[40] The evaporation of drizzle before it reaches the surface is also important for the MBL water budget and turbulence dynamics. Using differences in precipitation flux profiles from cloud base to the surface we infer the evaporation rate below cloud base. Figure 5 shows the partitioning of the subcloud precipitation rate averaged over the final two simulation hours into precipitation that evaporates below cloud base (red) and precipitation that reaches the surface (blue). The large observed fraction of evaporating precipitation (73%, based on 5-h means) is consistent with 30 min flight leg mean estimates that range from 63% to 98% in RF02 [vanZanten et al., 2005]. In the DHARMA LES, MLM, MLM-sed, UWM, and UWM-sed runs, most of the precipitation evaporates, as observed. In contrast, CAM, CAM-UW, GFDL, JMA and to a lesser extent UKMO allow much of the cloud base precipitation to reach the surface, resulting in net boundary layer heating and drying. The different SCM evaporation scaling relations shown earlier are quite similar for many models, though choice of constants (tuning) could alone account for large differences between models. For JMA, a low cloud base and a relatively moist boundary layer contributes to the underestimate. The GFDL inferred evaporation is also likely underestimated because of the use of precipitation at its maximum level below cloud base instead of at cloud base. An additional source of differences is the handling of fractional cloudiness in evaporation schemes and the extent to which models maintain nonzero cloud fraction below the main stratocumulus deck.

Figure 5.

Mean cloud base precipitation rate for the last two simulation hours of the standard case as compared with mean RF02 observations. This rate is partitioned into mean surface precipitation rate (blue) and the subcloud evaporation rate (red). Uncertainty in observed cloud base precipitation is plotted as a black line.

[41] To assess the impact of precipitation on the simulations, we compare the standard runs with nonprecipitating runs performed by all of the SCMs and by DHARMA. Note that both the DHARMA precipitating and nonprecipitating runs include a cloud-droplet sedimentation process. The former uses bin-resolved sedimentation and the latter uses equation (8). Figures 6a and 6b compare the average entrainment rate and the LWP over the final two simulation hours for the precipitating runs versus their nonprecipitating counterparts. For each model the larger symbol represents the standard-resolution case, and the smaller symbol represents the high-resolution case, if available (the thin black line indicates no difference between the precipitating and nonprecipitating cases). For most models and runs, the entrainment rate is affected only slightly or not at all by precipitation. Where there is an effect, the precipitation appears to decrease entrainment rate compared to the nonprecipitating case. Previous LES, mixed layer model, and theoretical work have shown that drizzle stabilizes the upper boundary layer because of net condensational heating. This in turn causes weaker turbulent eddies and less entrainment at cloud top. The difference in entrainment is particularly pronounced for the CAM and CAM-UW high-resolution runs and the UKMO run standard-resolution run. The cloud base precipitation in these models are all comparable to or above the observational estimate. Conversely, many of the other models whose we is not sensitive to drizzle have cloud base precipitation rates far less than observed.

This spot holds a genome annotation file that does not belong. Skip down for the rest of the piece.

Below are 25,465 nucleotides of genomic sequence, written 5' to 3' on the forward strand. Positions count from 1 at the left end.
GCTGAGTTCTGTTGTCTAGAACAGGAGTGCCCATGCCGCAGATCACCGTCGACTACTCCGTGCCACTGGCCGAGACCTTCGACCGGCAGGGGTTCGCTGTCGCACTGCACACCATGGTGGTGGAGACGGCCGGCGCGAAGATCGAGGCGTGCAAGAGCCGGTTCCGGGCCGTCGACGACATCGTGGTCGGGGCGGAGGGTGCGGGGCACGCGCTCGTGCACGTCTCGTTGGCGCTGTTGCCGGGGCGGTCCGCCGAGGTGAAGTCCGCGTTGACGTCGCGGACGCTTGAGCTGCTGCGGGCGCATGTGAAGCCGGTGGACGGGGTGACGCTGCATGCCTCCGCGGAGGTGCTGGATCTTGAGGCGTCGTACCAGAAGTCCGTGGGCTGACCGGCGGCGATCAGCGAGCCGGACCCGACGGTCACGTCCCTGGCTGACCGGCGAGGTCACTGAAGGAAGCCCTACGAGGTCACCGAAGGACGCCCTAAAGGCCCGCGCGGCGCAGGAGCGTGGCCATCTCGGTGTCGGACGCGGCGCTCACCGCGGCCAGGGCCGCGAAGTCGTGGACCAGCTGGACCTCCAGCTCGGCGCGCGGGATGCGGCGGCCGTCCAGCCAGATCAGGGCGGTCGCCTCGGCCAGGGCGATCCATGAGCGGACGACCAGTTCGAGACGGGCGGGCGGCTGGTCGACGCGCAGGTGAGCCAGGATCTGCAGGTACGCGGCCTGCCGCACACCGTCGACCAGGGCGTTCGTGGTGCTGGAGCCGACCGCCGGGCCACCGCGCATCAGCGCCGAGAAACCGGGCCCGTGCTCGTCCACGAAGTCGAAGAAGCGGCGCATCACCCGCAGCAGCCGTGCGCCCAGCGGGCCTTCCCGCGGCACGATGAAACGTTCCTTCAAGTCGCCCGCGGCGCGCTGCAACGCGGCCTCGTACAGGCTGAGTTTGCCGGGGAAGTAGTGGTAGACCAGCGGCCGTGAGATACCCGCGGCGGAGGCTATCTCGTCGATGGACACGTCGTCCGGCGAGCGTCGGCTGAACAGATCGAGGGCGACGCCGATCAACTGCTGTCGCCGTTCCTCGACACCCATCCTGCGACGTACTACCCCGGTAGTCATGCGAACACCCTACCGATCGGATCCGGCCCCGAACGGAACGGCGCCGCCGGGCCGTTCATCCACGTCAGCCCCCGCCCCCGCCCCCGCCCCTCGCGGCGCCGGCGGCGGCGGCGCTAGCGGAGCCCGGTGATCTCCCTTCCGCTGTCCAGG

Figure 6.